"Nature abhors a vacuum," Aristotle wrote.
After you make a decision to close a door, new choices will appear, even though you may or may not like them. For a while, I have grappled with a door called blogging, and I just couldn't close it, so I propped it open with a brick. The problem isn't the blog, I don't feel any pressure with the blog itself. I post when time and energy collide.
However, blogging in general has become so strange, I hardly recognize it.
That may offend, but I'm speaking from my own heart.
That said, blogging is but one door.
Like many of us, I've got bricks in several doors. Behind one is a need (or a want) to write non-profit books about dogs. In fact, I made a few "prototype/rough draft books on Artifact Uprising and another company. I gave away the books. But I am not quite ready to stride through this door. I have so much to learn about dogs before I can even hope to make a difference.

Behind another door is food writing, and I enjoy that, too, but again, I have too much to learn and not enough to give, the kind of #givingback that makes a difference. Food writing, to me, involves research, road trips, interviews, and lots of cooking and eating. It's a journey. I myself like to take the time to explore and think before I start to write. I haven't found a way to do this on the blog, and do it well.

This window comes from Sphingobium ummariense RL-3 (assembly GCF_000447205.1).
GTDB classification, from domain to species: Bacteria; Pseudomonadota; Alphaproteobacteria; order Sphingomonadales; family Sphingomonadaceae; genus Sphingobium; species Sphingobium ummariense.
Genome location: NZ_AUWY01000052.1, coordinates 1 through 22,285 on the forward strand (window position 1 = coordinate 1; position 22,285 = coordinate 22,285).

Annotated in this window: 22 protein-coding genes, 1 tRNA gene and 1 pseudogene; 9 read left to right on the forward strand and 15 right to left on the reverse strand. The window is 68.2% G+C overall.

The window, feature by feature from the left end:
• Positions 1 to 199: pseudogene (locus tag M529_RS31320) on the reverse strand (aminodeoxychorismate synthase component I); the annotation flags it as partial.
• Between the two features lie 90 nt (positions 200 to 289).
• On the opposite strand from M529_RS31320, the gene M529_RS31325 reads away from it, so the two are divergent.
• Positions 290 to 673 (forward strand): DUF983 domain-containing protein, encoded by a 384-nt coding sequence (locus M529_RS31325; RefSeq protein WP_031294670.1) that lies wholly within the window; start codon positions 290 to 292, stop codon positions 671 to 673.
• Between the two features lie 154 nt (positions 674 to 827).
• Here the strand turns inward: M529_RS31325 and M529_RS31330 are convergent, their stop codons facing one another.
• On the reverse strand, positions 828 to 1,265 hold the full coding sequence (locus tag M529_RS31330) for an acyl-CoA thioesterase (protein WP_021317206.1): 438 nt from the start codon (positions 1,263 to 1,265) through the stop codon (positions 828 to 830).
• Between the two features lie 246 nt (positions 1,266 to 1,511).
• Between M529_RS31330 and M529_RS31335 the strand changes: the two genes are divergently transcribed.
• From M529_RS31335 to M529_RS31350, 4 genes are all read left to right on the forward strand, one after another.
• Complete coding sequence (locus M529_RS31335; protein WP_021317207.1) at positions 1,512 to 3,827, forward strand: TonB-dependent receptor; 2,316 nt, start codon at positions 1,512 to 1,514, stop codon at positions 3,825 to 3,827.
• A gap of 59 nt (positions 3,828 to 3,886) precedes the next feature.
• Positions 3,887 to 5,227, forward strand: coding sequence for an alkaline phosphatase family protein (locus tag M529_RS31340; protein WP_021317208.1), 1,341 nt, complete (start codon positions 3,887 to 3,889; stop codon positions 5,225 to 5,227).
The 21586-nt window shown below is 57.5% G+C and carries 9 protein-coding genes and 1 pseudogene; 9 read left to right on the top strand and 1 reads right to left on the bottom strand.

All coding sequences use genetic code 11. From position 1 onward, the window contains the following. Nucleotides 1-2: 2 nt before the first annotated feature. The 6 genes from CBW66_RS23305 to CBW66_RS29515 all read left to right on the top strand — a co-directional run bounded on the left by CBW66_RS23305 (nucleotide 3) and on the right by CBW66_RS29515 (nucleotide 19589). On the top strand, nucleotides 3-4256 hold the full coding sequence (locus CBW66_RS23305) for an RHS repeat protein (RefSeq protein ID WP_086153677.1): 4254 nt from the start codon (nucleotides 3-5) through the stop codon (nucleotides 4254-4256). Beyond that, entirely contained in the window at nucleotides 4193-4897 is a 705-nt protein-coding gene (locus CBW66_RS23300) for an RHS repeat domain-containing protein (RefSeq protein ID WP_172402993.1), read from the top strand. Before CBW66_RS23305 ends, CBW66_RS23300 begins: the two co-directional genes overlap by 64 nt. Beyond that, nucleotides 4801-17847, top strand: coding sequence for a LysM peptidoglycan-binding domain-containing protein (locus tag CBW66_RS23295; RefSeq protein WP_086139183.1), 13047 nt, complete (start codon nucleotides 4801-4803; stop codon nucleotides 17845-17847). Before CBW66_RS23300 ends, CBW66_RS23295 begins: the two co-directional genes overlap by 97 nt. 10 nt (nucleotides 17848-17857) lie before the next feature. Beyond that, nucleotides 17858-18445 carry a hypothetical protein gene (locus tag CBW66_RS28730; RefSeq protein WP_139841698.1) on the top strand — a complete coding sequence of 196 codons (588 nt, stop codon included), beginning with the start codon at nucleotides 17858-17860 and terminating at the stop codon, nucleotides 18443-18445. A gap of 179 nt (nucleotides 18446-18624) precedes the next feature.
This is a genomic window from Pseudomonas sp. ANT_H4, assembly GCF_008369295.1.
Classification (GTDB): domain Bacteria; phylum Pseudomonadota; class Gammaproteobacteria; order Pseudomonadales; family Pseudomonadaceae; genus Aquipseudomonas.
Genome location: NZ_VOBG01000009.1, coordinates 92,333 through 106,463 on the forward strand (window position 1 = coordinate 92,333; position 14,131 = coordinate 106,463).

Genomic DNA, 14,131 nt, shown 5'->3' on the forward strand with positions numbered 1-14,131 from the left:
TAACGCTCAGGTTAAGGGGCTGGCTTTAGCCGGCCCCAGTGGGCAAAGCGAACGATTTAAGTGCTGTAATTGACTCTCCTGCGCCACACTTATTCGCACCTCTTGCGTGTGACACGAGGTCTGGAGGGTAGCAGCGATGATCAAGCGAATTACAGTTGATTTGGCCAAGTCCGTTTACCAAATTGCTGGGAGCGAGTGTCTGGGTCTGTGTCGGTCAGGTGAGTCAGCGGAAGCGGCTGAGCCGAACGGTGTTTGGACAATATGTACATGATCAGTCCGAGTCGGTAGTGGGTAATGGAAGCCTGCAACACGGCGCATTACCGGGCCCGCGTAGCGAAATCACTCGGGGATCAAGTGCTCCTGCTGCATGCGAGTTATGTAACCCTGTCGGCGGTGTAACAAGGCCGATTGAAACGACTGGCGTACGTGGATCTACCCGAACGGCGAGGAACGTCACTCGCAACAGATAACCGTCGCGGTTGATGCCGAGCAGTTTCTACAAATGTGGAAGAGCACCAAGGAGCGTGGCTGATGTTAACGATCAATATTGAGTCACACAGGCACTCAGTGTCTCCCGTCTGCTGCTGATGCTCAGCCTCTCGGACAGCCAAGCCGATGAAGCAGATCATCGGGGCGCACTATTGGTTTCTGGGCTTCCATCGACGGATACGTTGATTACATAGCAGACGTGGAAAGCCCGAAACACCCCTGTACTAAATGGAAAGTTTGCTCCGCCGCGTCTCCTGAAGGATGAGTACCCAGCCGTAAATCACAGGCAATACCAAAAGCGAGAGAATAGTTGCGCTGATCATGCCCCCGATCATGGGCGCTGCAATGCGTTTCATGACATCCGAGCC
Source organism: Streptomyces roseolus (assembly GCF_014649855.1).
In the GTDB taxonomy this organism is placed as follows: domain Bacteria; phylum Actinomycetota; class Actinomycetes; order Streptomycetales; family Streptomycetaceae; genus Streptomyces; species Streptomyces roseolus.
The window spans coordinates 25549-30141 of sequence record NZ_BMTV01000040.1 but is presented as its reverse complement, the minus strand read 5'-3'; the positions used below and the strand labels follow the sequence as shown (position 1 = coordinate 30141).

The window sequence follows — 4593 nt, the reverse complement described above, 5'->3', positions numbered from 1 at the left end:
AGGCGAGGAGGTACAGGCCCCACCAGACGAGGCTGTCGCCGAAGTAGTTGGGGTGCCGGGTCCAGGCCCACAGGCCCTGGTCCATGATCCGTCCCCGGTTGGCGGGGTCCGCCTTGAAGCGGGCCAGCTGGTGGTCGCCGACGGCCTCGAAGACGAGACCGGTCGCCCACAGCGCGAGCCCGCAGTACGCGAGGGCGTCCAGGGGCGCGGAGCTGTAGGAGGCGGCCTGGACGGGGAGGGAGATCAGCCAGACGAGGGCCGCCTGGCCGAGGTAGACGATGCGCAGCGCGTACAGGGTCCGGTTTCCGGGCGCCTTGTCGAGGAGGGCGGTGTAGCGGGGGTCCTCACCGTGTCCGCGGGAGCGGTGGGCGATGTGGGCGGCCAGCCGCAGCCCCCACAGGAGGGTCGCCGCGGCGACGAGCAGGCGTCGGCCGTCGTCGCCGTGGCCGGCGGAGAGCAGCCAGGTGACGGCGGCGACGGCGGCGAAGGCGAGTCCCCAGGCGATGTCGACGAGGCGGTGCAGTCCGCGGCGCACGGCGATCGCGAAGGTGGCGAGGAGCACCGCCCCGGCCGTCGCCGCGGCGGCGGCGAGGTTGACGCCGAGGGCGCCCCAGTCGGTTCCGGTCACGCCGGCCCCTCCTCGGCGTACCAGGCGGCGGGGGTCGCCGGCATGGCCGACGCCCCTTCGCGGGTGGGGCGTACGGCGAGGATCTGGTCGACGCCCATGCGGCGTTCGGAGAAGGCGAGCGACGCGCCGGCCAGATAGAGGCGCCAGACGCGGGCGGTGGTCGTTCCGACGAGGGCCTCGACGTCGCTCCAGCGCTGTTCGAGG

The "decorating" door is fun when I do it privately and imperfectly.
Other doors are still a bit personal and/or undecided. But I'm sure to share them eventually. (Just not today.)
Oh, my.
It's never just one door, is it?
Or am I stuck again, making excuses, trying to open the perfect door?

Today, I will attempt to close one door that needs closing.
(Note: It's not the blogging door. After almost a decade of working on the blog, I would be most unhappy if I pulled the plug. I have many doors that I'm not ready to close. I don't know which door needs to click shut, but I will think about it, at least.)